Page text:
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A noob humdinger

  • Phones
  • Ethernet Card
  • Networking
Last response: in Networking
April 20, 2010 7:41:39 PM

Hey all -

I'm throwing this one out to you networking Gods, in the hope that the solution is far simpler than I imagined.

The scenario is that I work at a new building, which has been hardwired with 48 data ports. We currently only have internet being piped to 6 of those ports via PoE in order to run our VOIP phones. The additional 42 ports don't need to be PoE, as we only need them to get the interwebs and not be hooked up to phones.

Currently we have a switch (? I think that's what you call it) that has 4 phone lines as input and 6 PoE ethernet cables as output. The 6 ethernet cables are jacked into our huge 48 port board that connects to all the wall outlets scattered through the building.

What I (think) need is a switch that has 6 PoE jacks, at least 42 ethernet jacks AND for it to accept 4 phone lines as the input. Our current system is a 'Cisco Series 500' (nothing more specific than that).

Does such a solution exist as an all-in-one box? Would another solution make more sense?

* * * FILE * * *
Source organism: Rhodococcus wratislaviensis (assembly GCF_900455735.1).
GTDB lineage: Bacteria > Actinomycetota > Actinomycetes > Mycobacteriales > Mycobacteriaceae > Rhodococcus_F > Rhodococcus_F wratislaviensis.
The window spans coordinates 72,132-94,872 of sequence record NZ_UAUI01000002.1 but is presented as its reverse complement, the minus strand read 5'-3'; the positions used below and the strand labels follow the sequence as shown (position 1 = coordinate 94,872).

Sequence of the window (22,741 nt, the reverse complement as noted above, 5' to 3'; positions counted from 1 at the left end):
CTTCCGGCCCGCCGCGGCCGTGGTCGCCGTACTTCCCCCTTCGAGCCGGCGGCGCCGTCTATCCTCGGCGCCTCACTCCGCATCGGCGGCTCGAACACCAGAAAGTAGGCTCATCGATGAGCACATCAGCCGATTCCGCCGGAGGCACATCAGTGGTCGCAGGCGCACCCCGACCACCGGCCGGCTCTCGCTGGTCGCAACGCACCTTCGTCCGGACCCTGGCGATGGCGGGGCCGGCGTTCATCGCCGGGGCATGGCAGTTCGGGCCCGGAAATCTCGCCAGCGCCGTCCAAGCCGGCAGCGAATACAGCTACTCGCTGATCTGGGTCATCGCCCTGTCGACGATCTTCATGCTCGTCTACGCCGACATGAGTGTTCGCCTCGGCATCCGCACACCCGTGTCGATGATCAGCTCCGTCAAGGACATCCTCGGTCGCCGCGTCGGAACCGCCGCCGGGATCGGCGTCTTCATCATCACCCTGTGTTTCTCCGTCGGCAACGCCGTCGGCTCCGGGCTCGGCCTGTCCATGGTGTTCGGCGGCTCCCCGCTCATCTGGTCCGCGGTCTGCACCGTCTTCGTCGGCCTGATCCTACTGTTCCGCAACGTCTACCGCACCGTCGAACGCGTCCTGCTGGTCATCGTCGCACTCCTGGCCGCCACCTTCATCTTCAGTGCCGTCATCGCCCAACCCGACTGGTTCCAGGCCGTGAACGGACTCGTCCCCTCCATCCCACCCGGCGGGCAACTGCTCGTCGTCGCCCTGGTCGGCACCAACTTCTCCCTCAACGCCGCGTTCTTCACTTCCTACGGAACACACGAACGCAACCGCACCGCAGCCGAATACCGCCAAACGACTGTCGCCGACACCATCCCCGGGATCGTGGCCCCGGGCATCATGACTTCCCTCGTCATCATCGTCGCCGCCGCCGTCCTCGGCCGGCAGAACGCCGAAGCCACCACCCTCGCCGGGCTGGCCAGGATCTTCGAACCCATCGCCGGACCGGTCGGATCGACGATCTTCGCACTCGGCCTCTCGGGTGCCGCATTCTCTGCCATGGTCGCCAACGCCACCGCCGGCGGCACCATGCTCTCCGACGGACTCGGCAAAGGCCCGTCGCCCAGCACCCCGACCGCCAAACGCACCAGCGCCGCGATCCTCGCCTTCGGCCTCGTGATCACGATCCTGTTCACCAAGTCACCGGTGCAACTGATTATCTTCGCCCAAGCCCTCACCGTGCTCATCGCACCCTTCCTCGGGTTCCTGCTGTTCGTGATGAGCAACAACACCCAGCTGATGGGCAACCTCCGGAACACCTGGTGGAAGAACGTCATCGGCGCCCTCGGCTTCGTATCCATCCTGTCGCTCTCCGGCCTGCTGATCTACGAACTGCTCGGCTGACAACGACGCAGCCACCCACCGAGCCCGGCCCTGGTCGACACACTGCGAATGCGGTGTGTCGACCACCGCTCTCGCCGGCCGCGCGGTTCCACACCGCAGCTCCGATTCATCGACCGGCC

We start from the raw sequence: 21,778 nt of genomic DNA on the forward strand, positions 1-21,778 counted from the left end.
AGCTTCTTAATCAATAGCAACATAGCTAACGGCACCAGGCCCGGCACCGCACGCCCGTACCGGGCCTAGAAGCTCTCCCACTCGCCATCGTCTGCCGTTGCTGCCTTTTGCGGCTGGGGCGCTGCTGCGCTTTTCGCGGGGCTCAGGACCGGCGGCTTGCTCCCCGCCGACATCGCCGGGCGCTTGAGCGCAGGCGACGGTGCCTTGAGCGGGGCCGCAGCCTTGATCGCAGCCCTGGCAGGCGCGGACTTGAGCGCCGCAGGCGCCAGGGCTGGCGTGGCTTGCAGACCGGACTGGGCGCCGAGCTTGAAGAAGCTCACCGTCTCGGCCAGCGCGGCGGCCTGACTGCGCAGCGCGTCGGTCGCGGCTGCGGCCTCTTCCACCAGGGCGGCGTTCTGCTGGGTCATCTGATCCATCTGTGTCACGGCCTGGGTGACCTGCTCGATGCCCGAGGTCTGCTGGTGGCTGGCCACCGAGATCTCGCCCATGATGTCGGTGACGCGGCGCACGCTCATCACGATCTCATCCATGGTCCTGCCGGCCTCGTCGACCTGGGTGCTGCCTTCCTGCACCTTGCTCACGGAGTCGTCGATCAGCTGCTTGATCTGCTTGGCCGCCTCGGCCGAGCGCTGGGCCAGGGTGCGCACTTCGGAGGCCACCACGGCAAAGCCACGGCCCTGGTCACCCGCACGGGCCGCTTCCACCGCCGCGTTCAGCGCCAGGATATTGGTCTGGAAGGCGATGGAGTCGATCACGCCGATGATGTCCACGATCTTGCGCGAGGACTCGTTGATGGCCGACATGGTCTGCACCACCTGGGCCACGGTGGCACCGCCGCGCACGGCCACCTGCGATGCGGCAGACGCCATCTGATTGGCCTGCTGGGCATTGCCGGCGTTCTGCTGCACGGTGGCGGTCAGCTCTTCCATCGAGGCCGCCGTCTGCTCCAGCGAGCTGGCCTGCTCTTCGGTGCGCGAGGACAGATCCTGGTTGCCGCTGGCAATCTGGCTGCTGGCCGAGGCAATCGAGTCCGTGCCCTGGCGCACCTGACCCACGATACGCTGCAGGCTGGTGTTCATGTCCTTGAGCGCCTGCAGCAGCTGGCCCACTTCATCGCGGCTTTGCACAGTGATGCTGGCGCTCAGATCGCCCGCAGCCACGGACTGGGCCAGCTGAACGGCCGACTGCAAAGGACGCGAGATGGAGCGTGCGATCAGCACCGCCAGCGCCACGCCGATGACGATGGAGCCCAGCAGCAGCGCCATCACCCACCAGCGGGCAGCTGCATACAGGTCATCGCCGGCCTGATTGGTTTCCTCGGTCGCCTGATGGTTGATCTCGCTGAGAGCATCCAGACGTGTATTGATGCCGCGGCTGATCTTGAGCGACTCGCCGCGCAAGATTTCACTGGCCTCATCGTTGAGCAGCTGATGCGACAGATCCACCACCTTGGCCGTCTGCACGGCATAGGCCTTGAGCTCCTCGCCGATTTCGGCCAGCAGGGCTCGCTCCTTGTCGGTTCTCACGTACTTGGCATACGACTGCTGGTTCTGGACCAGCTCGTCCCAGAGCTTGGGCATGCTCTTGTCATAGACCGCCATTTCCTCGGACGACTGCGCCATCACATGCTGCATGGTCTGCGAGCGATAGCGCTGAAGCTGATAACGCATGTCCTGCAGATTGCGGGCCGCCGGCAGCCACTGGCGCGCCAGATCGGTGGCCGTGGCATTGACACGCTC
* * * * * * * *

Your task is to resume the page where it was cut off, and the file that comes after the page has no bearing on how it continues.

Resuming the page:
Any and all help would be hugely helpful! Thanks!

More about : noob humdinger

April 21, 2010 3:29:23 PM

No need for an all in one. POE switches are much more expensive per port than standard switches, and many also don't support gigabit.

Who is your ISP, is it DSL or something else? The 4 phone lines don't provide your internet, do they? Are they just POTS (plain old telephone, analog) lines?

In theory, your network could look something like this:
Internet connection (cable, dsl, t1, whatever it is) connects to a router.
Router connects to WAN port of a firewall.
48 port gigabit ethernet switch connects to LAN port of your firewall.

Run network patch cables from ports on the 48 port switch, to patch panel, which distributes your connections throughout the building.

Plug the Cisco 500 into 1 port on the gigabit ethernet. Either the ports will auto-MDX (auto recognize that they are switch-switch) or there may be a port described as used for that purpose. On this page you can see some of the ports off to the right.

If this isn't workable, or you have more questions, post up in a little more detail what you have.
April 23, 2010 2:43:52 PM

Thanks for the response gtvr.

You're right, I apparently fail at tracing wires. We have DSL service. One wire comes into the building and jacks into a 'Verizon Business Box'. From the 'box' one wire goes down to become the 4 phone lines and another goes into a Total Access 624 box (the router?). From there the Total Access box goes into the Cisco 500, which connects to the mess of ports that go through the building.

Does that change anything? We'd still need the 6 PoE jacks but the rest don't matter.

Thanks again!
April 23, 2010 5:18:09 PM

Not sure I get the whole picture, tagging this for later